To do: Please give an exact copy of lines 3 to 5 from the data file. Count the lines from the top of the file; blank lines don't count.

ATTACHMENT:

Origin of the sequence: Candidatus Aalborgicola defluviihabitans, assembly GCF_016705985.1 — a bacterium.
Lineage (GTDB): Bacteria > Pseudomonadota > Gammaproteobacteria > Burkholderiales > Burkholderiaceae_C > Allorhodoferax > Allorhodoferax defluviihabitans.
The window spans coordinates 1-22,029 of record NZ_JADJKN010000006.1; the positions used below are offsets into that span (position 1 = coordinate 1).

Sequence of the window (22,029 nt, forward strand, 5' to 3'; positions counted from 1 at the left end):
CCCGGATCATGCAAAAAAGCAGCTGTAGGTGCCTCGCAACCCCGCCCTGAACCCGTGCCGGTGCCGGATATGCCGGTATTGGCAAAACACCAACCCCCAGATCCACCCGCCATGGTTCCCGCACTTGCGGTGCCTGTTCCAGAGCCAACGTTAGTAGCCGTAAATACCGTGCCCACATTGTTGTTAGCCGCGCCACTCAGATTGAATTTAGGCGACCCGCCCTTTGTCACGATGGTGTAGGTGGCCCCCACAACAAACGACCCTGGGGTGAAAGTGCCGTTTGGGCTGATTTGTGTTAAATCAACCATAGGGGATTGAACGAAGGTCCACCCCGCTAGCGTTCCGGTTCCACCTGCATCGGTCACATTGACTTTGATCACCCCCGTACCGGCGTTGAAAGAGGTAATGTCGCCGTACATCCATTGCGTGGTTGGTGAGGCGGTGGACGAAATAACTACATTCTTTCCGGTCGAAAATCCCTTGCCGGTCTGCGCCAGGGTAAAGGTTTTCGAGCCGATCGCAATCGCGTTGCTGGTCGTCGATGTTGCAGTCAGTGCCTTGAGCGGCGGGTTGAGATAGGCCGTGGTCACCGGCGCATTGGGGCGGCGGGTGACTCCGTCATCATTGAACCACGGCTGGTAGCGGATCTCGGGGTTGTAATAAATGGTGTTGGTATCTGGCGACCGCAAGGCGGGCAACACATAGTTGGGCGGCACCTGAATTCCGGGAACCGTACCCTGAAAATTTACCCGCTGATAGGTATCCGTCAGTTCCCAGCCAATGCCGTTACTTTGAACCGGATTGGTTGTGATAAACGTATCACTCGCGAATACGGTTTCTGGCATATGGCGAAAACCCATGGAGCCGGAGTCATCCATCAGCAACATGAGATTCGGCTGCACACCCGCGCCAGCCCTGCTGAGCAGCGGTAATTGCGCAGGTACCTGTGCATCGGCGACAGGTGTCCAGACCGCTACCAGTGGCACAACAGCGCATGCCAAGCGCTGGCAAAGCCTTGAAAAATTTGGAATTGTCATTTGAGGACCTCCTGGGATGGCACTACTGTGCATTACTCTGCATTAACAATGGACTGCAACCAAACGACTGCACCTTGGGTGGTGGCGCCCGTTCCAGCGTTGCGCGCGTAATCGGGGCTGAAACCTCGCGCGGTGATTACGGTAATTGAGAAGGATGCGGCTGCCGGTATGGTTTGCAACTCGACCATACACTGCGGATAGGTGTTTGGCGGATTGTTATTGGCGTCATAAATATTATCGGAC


The window spans coordinates 1-22,029 of record NZ_JADJKN010000006.1; the positions used below are offsets into that span (position 1 = coordinate 1).

Sequence of the window (22,029 nt, forward strand, 5' to 3'; positions counted from 1 at the left end):
CCCGGATCATGCAAAAAAGCAGCTGTAGGTGCCTCGCAACCCCGCCCTGAACCCGTGCCGGTGCCGGATATGCCGGTATTGGCAAAACACCAACCCCCAGATCCACCCGCCATGGTTCCCGCACTTGCGGTGCCTGTTCCAGAGCCAACGTTAGTAGCCGTAAATACCGTGCCCACATTGTTGTTAGCCGCGCCACTCAGATTGAATTTAGGCGACCCGCCCTTTGTCACGATGGTGTAGGTGGCCCCCACAACAAACGACCCTGGGGTGAAAGTGCCGTTTGGGCTGATTTGTGTTAAATCAACCATAGGGGATTGAACGAAGGTCCACCCCGCTAGCGTTCCGGTTCCACCTGCATCGGTCACATTGACTTTGATCACCCCCGTACCGGCGTTGAAAGAGGTAATGTCGCCGTACATCCATTGCGTGGTTGGTGAGGCGGTGGACGAAATAACTACATTCTTTCCGGTCGAAAATCCCTTGCCGGTCTGCGCCAGGGTAAAGGTTTTCGAGCCGATCGCAATCGCGTTGCTGGTCGTCGATGTTGCAGTCAGTGCCTTGAGCGGCGGGTTGAGATAGGCCGTGGTCACCGGCGCATTGGGGCGGCGGGTGACTCCGTCATCATTGAACCACGGCTGGTAGCGGATCTCGGGGTTGTAATAAATGGTGTTGGTATCTGGCGACCGCAAGGCGGGCAACACATAGTTGGGCGGCACCTGAATTCCGGGAACCGTACCCTGAAAATTTACCCGCTGATAGGTATCCGTCAGTTCCCAGCCAATGCCGTTACTTTGAACCGGATTGGTTGTGATAAACGTATCACTCGCGAATACGGTTTCTGGCATATGGCGAAAACCCATGGAGCCGGAGTCATCCATCAGCAACATGAGATTCGGCTGCACACCCGCGCCAGCCCTGCTGAGCAGCGGTAATTGCGCAGGTACCTGTGCATCGGCGACAGGTGTCCAGACCGCTACCAGTGGCACAACAGCGCATGCCAAGCGCTGGCAAAGCCTTGAAAAATTTGGAATTGTCATTTGAGGACCTCCTGGGATGGCACTACTGTGCATTACTCTGCATTAACAATGGACTGCAACCAAACGACTGCACCTTGGGTGGTGGCGCCCGTTCCAGCGTTGCGCGCGTAATCGGGGCTGAAACCTCGCGCGGTGATTACGGTAATTGAGAAGGATGCGGCTGCCGGTATGGTTTGCAACTCGACCATACACTGCGGATAGGTGTTTGGCGGATTGTTATTGGCGTCATAAATATTATCGGAC